Employee wellbeing continues to be an issue as finance executives feel fatigued and jaded after having worked harder in the last 12 months than they’ve ever done before, said ACCA when releasing results of a survey.
“The finance profession has experienced a ‘five years in five months’ evolution due to Covid-19, as organisations increasingly looked to them to plot a path of financial stability in challenging business conditions,” ACCA noted in a statement.
The unrelenting demands of the last year have placed a strain on the mental health of finance professionals globally said the accountancy body, advising that employee wellbeing is crucial if finance wants to remain valuable.
Respondents were asked what the most significant issues facing their organisation and 48% rated mental health concerns the priority, according to survey results.
Adapting to 100% remote working has also proved difficult and draining for many, ACCA said, adding that finance leaders need to continue to manage this issue, especially as they plan a potential return to the office.
Many do not consider ESG a priority
In addition, less than half that percentage said environmental, social and corporate governance (ESG) considerations were the priority, raising a concern that issues such as the climate crisis have taken a back seat while organisations firefight the global pandemic, ACCA observed.
However, stakeholder interest in this area is growing rapidly and finance teams have an important part to play in explaining the organisation’s journey, the organisation added.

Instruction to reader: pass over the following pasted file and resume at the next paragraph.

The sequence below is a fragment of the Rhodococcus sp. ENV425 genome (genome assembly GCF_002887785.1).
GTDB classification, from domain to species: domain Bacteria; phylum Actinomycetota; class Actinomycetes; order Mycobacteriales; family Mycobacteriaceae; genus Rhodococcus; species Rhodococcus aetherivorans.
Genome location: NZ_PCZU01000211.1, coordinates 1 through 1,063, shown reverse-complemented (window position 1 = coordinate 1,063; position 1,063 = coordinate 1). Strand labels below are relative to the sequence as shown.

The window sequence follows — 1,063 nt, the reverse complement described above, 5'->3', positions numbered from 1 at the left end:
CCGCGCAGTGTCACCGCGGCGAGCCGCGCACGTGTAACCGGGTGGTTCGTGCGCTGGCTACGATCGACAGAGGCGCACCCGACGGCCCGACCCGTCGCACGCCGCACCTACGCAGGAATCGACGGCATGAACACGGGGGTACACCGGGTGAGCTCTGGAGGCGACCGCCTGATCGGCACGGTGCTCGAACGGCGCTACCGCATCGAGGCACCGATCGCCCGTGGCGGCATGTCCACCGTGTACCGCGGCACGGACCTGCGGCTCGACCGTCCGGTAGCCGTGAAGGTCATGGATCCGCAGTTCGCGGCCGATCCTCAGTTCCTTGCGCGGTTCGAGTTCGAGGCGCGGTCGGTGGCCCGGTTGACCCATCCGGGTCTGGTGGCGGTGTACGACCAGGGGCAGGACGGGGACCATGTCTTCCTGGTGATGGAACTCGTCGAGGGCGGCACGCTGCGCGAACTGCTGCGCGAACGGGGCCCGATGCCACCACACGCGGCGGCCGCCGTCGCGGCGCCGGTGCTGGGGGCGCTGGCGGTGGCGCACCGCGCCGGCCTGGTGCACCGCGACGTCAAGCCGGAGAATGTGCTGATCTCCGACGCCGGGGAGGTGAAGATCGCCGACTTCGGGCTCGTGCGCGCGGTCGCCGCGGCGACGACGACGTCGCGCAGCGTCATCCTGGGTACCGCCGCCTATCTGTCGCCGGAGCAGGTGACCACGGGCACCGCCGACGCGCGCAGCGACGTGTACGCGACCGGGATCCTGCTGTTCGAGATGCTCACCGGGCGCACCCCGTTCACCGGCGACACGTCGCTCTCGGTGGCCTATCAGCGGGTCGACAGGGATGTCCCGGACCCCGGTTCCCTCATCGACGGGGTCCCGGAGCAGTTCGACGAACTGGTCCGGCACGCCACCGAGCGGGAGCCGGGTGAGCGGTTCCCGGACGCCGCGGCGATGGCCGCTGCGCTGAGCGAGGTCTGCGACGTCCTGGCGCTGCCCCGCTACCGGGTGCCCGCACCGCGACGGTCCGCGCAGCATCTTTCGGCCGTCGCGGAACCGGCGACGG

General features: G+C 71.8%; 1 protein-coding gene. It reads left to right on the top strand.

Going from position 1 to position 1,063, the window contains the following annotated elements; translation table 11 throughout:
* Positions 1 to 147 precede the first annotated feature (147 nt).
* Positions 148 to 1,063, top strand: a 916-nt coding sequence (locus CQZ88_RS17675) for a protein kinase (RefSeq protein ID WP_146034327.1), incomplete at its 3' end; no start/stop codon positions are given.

Advice to finance: Build on the progress made during the pandemic
The ACCA also advised finance functions to retain what they've learnt during the pandemic and build on the progress mede.
Finance functions have responded well to the challenges of the pandemic and there is an opportunity to build an even more relevant function, based on data, insights and collaboration — finance teams cannot afford to lose sight of this, said Helen Brand, chief executive of ACCA.
‘If finance teams continue to focus purely on financial measures, when cashflow ceases to be the issue, there is a risk that organisations will revert to their pre-pandemic practices,” Brand warned. “There is a definite need to embrace change and develop skills.”
The challenge now for finance is to build on the progress made during the pandemic and take a central role in defining business strategy and direction, Brian Furness, partner and global head of finance consulting at PwC pointed out.
It’s critically important they do this at a time when business models are changing and stakeholder interest in broader measures of business performance is increasing, he added.
“It would be all too easy for finance teams to shrink back into a familiar scorekeeping role but as this would be a wasted opportunity for finance professionals and the organisations they serve,” Furness said